Thursday 24 July 2008

A bit of a contraption

As I was adding the diagonal tie bars my wife said "it's becoming a bit of a contraption". I am not sure if that is a good thing or a bad thing!

My alternative z-axis using four tin can stepper motors works reasonable well. I am running them from 36V with a constant current chopper drive. They are all wired in parallel and the total current is set to 1.25A. They have 22Ω coils so that corresponds to about 7V. I am guessing they are rated for 12V, but if you run steppers at their maximum rating they get very hot, especially when mounted on plastic rather than a metal chassis. Under running them, as I am, they only get to about 40°C, which should be fine even for PCL and PLA brackets. Total power used by the axis is about 9W.

The standard Darwin z-axis can carry a small child: reprap-prints-child. Not having any small children, I tested it with a vice that weighs 3.3Kg. As it would take 300 hours to print anything that size so I think it is a reasonable worst case test.

The pull-in step rate (i.e. the maximum rate that the motor will start at with no acceleration) is about 400 steps/second. It runs reliably at 320 steps/s, which is 8.33 mm/s. If I understand the settings page on the wiki then this is more than 10 times faster than people are running the belt drive version. Still much slower than HydraRaptor's z-axis though.

Here is a video of it in action: -

Alternative RepRap Darwin Z-axis from Nop Head on Vimeo

As you can hear, it doesn't make a lot of noise, something that is a big improvement on HydraRaptor, which has a very noisy z-axis.

The total travel is 230mm, which is also a bit better than the standard Darwin I think, but you have to subtract the length of the extruder barrel to get the maximum work height.


  1. That's awesome! Is it cheaper to go with the four-motor approach, or at least comparable? Much of my frustration with the RepRap so far has to do with the timing belt and trying to drive the four posts with one stepper motor (not enough torque). I like you idea a lot.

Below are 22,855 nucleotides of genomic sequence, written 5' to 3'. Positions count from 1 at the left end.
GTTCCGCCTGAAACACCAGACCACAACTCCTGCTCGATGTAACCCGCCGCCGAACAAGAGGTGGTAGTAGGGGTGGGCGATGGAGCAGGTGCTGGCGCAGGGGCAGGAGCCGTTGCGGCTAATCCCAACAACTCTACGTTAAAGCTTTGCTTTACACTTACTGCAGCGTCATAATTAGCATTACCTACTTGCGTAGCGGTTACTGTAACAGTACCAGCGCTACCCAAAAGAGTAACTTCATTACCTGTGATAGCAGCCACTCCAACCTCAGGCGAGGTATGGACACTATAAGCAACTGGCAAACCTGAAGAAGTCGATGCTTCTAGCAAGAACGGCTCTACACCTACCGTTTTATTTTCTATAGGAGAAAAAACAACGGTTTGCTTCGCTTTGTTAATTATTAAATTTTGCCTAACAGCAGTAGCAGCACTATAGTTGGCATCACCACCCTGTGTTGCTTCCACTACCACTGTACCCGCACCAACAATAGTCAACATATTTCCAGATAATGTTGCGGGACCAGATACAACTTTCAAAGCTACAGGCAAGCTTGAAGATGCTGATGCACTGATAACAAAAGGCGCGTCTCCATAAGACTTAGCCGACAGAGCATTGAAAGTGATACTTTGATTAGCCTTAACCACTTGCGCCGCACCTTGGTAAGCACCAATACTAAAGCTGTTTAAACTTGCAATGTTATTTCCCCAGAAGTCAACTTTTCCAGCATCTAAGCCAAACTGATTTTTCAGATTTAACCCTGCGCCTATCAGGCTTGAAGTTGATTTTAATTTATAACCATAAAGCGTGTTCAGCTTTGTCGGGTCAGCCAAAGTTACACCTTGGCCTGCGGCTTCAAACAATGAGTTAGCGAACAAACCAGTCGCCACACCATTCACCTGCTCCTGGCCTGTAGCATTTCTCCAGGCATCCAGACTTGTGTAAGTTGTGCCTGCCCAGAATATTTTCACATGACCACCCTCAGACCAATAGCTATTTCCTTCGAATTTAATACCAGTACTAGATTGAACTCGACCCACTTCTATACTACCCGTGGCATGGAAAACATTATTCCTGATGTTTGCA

2. Cool! You got it working with those big tin can steppers! Congrats! :-D

  3. Andy,
    I can't find a retail source for these. The nearest I found is RS do one that is unipolar, has no pin through the shaft and no mounting lugs for £12.48, RS are never cheap. So not really an economical success.

    The smaller motors I tried first are cheap enough but it would mean using smaller threaded rods. Something I may come back to after I get the machine running.

  4. You have to watch out with those smaller rods. They're floppier and tend to buckle in vertical orientation under load with anything less than about 1/4 inch diameter. That's the biggest issue I'm having with the linear steppers.

    Mind, if you were to mount the steppers on the topside rather than the bottom that problem would go away.

  5. Hi Forrest,

    Roughly how much would your Chinese supplier charge for four tin can steppers powerful enough to turn these rods?

  6. Apologies if this has already been covered, but - a customer came to me to buy some obsolete computer printers, because he wanted the stepper motors for moving the printhead side-to-side and for the paper advance. Inkjet, laser and dot-matrix (except VERY early models) were apparently suitable, common resolution would be 600 dots-per-inch. Any use ?
    And let me say what a pleasure to follow this project, congrats to everybody concerned !

  7. thetrevor,
    The motors that I have found in printers are smaller than the ones I ended up using, but bigger than the tiny ones I tried first. They are probably about right for a z-axis but finding four identical would be the problem as you tend to only get two in a printer and often not the same.

  8. Nophead,
    I recycle probably 50-100 printers a month, it wouldn't be a problem to get four identical motors. Might take a (short) while to get suitable matches, but it's feasible, certainly. What are the characteristics I should look for if I find myself surrounded by motors ?

  9. thetrevor,
    The be compatible with the RepRap electronics they need to have four or six wires and take less than 2A and need no more than 12V.

    For the z-axis they obviously need enough torque to turn the rods but I don't have a figure for that and you probably don't have a figure for the motor so it's trial and error really.

    For the z-axis a large step angle an low inductance are advantages for speed.